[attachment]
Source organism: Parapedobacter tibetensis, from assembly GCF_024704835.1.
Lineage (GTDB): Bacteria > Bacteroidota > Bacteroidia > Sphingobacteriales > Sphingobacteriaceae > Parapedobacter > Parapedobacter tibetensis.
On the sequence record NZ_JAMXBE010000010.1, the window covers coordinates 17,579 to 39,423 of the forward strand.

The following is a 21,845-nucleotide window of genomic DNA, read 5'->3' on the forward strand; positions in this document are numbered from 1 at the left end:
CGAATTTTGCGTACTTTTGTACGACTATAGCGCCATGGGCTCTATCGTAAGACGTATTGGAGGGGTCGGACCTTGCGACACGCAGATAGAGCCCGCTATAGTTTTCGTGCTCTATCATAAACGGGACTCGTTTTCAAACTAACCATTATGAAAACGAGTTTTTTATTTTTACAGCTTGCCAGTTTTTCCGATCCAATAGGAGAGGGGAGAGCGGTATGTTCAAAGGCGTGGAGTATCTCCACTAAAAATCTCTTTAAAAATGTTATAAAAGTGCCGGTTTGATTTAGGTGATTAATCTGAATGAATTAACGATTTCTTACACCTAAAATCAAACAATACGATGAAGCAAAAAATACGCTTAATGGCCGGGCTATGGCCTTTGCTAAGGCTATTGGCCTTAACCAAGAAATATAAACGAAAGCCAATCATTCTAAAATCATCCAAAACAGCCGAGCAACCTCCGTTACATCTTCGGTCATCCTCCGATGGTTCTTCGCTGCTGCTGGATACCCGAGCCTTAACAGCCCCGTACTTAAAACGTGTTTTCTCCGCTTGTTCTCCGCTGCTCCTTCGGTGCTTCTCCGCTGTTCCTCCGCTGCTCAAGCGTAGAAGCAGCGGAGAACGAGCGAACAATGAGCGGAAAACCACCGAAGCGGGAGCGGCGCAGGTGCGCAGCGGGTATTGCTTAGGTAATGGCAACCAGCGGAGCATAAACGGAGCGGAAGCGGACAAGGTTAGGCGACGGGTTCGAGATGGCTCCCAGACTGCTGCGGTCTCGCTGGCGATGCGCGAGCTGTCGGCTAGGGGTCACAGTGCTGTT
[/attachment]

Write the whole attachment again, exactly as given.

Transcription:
Source organism: Parapedobacter tibetensis, from assembly GCF_024704835.1.
Lineage (GTDB): Bacteria > Bacteroidota > Bacteroidia > Sphingobacteriales > Sphingobacteriaceae > Parapedobacter > Parapedobacter tibetensis.
On the sequence record NZ_JAMXBE010000010.1, the window covers coordinates 17,579 to 39,423 of the forward strand.

The following is a 21,845-nucleotide window of genomic DNA, read 5'->3' on the forward strand; positions in this document are numbered from 1 at the left end:
CGAATTTTGCGTACTTTTGTACGACTATAGCGCCATGGGCTCTATCGTAAGACGTATTGGAGGGGTCGGACCTTGCGACACGCAGATAGAGCCCGCTATAGTTTTCGTGCTCTATCATAAACGGGACTCGTTTTCAAACTAACCATTATGAAAACGAGTTTTTTATTTTTACAGCTTGCCAGTTTTTCCGATCCAATAGGAGAGGGGAGAGCGGTATGTTCAAAGGCGTGGAGTATCTCCACTAAAAATCTCTTTAAAAATGTTATAAAAGTGCCGGTTTGATTTAGGTGATTAATCTGAATGAATTAACGATTTCTTACACCTAAAATCAAACAATACGATGAAGCAAAAAATACGCTTAATGGCCGGGCTATGGCCTTTGCTAAGGCTATTGGCCTTAACCAAGAAATATAAACGAAAGCCAATCATTCTAAAATCATCCAAAACAGCCGAGCAACCTCCGTTACATCTTCGGTCATCCTCCGATGGTTCTTCGCTGCTGCTGGATACCCGAGCCTTAACAGCCCCGTACTTAAAACGTGTTTTCTCCGCTTGTTCTCCGCTGCTCCTTCGGTGCTTCTCCGCTGTTCCTCCGCTGCTCAAGCGTAGAAGCAGCGGAGAACGAGCGAACAATGAGCGGAAAACCACCGAAGCGGGAGCGGCGCAGGTGCGCAGCGGGTATTGCTTAGGTAATGGCAACCAGCGGAGCATAAACGGAGCGGAAGCGGACAAGGTTAGGCGACGGGTTCGAGATGGCTCCCAGACTGCTGCGGTCTCGCTGGCGATGCGCGAGCTGTCGGCTAGGGGTCACAGTGCTGTT